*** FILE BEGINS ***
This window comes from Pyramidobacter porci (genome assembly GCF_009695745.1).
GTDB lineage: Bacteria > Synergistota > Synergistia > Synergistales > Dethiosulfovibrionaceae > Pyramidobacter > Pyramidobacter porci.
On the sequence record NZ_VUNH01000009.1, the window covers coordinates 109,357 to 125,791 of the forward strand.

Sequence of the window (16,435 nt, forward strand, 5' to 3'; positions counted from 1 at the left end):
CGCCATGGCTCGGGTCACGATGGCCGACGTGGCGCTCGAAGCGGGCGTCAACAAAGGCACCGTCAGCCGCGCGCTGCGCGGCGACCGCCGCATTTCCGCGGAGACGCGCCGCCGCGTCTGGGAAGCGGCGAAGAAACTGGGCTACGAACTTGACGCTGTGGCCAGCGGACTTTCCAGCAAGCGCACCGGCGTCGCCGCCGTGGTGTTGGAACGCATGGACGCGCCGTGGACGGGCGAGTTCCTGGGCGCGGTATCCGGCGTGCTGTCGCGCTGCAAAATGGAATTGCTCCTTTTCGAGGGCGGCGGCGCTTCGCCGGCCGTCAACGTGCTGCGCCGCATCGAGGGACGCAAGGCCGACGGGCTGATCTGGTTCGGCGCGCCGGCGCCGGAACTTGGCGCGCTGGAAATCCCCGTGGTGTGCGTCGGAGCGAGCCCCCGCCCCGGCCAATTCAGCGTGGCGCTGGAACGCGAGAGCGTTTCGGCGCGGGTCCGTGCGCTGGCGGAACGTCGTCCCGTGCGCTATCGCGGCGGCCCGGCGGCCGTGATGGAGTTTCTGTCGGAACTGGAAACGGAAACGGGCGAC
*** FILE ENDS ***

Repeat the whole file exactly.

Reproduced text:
This window comes from Pyramidobacter porci (genome assembly GCF_009695745.1).
GTDB lineage: Bacteria > Synergistota > Synergistia > Synergistales > Dethiosulfovibrionaceae > Pyramidobacter > Pyramidobacter porci.
On the sequence record NZ_VUNH01000009.1, the window covers coordinates 109,357 to 125,791 of the forward strand.

Sequence of the window (16,435 nt, forward strand, 5' to 3'; positions counted from 1 at the left end):
CGCCATGGCTCGGGTCACGATGGCCGACGTGGCGCTCGAAGCGGGCGTCAACAAAGGCACCGTCAGCCGCGCGCTGCGCGGCGACCGCCGCATTTCCGCGGAGACGCGCCGCCGCGTCTGGGAAGCGGCGAAGAAACTGGGCTACGAACTTGACGCTGTGGCCAGCGGACTTTCCAGCAAGCGCACCGGCGTCGCCGCCGTGGTGTTGGAACGCATGGACGCGCCGTGGACGGGCGAGTTCCTGGGCGCGGTATCCGGCGTGCTGTCGCGCTGCAAAATGGAATTGCTCCTTTTCGAGGGCGGCGGCGCTTCGCCGGCCGTCAACGTGCTGCGCCGCATCGAGGGACGCAAGGCCGACGGGCTGATCTGGTTCGGCGCGCCGGCGCCGGAACTTGGCGCGCTGGAAATCCCCGTGGTGTGCGTCGGAGCGAGCCCCCGCCCCGGCCAATTCAGCGTGGCGCTGGAACGCGAGAGCGTTTCGGCGCGGGTCCGTGCGCTGGCGGAACGTCGTCCCGTGCGCTATCGCGGCGGCCCGGCGGCCGTGATGGAGTTTCTGTCGGAACTGGAAACGGAAACGGGCGAC